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August 1960

Psychoses in Systemic Lupus Erythematosus

Author Affiliations

New York
From the Department of Psychiatry, New York University-Bellevue Medical Center, and the Psychiatric Division, Bellevue Hospital.
Associate Professor of Psychiatry, New York University College of Medicine (Dr. Stern); Junior Psychiatrist, Bellevue Hospital (Dr. Robbins).

Arch Gen Psychiatry. 1960;3(2):205-212. doi:10.1001/archpsyc.1960.01710020089011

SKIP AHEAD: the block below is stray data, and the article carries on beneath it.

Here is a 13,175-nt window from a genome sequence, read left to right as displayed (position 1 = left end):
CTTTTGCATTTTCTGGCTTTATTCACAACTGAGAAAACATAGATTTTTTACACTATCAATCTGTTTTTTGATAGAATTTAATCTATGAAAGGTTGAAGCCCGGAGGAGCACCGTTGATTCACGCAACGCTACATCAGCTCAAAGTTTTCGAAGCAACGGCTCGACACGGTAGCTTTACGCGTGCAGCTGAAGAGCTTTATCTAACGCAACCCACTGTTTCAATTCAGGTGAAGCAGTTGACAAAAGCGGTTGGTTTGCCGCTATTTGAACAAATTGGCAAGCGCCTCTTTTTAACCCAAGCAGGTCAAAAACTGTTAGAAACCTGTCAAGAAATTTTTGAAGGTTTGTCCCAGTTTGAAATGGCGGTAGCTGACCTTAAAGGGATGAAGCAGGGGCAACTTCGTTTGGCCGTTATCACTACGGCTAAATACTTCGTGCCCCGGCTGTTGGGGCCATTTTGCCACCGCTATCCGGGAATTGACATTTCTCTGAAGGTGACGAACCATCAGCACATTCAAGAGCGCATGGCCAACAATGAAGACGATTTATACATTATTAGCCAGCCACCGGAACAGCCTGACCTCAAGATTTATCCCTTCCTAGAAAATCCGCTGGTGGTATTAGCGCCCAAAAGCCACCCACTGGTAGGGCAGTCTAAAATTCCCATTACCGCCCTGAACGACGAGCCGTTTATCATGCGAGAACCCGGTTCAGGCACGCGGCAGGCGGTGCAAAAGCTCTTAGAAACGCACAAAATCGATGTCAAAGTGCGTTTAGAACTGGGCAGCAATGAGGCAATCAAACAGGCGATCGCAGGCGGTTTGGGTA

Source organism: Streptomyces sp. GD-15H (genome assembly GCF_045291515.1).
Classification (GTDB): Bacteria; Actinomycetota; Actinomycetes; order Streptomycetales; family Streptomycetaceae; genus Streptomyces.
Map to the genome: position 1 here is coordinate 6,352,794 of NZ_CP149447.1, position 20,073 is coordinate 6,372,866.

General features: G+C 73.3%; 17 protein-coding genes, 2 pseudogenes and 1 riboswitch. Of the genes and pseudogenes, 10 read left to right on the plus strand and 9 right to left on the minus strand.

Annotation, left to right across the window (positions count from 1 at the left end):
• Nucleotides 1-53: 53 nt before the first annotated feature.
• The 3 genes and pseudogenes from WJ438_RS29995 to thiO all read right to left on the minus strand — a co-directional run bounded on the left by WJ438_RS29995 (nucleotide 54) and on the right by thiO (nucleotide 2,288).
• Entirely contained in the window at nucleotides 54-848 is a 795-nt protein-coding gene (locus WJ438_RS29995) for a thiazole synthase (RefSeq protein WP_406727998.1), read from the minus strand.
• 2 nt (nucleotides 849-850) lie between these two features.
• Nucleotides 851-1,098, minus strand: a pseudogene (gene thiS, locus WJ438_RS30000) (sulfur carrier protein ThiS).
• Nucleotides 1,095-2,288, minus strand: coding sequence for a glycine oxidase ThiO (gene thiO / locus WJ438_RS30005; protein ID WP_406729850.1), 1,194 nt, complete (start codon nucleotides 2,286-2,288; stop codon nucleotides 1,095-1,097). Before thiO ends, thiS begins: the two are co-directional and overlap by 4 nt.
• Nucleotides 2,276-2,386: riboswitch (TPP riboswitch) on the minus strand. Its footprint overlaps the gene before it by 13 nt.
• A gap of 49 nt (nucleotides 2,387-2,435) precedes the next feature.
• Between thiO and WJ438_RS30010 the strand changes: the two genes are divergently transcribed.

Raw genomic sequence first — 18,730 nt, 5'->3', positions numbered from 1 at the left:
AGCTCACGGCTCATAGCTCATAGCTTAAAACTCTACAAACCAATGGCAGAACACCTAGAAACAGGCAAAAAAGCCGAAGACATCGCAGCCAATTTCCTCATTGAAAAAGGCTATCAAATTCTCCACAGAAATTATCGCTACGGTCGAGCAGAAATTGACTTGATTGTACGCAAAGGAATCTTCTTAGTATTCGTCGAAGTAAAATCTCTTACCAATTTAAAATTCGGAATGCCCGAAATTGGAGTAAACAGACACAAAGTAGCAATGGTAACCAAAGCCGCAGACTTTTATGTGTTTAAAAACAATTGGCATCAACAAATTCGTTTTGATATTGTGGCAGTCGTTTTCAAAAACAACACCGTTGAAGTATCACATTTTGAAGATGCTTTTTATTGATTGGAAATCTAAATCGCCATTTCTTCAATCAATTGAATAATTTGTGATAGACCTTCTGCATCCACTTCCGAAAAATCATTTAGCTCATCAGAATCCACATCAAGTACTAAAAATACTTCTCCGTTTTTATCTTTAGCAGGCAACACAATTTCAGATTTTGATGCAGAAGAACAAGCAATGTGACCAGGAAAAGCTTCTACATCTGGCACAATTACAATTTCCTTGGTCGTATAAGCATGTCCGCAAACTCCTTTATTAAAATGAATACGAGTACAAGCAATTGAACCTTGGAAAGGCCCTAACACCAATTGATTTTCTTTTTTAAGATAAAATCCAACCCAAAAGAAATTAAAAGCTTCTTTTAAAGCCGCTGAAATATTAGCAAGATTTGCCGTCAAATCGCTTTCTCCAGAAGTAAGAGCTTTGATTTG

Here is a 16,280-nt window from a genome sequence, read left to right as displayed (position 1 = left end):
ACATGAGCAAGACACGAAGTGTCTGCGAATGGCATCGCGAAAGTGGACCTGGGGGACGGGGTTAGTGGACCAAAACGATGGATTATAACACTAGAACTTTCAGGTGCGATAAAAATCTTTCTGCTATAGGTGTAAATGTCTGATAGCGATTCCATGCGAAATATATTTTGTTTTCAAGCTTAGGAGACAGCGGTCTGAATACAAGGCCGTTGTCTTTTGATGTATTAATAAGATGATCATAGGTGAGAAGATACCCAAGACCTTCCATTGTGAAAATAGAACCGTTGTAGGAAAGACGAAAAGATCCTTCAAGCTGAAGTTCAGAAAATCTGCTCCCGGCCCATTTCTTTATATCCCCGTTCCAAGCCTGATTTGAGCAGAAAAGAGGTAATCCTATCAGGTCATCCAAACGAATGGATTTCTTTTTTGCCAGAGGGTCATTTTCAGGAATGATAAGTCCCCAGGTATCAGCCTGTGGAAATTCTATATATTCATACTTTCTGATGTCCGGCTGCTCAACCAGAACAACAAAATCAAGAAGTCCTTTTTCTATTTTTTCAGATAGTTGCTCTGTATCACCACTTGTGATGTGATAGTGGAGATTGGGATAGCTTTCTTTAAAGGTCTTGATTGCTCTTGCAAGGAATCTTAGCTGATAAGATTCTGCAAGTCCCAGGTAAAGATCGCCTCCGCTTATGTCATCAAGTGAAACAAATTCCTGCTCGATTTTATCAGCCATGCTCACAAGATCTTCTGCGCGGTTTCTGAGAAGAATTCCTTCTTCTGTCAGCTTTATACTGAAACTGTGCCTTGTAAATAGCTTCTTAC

Systemic lupus erythematosus (SLE) is a disease which has interested both the investigator and the clinician in recent years. However, relatively little attention has so far been paid to the psychiatric aspects. While these have been mentioned in passing in many of the papers describing this disease, there have been few systematic descriptions of the wide variety of psychotic patterns that can accompany SLE. Psychiatric evaluation has been complicated by the fact that lupus is a disseminated disease which causes cerebral involvement, as well as reactive emotional changes. In addition to the syndromes which can naturally occur with SLE, the differential diagnosis must take into account the iatrogenic effect of treatment with steroids. In this paper we shall suggest a classification of psychotic syndromes and present illustrative case material. The importance of psychiatric evaluation in the medical management of patients will be discussed.

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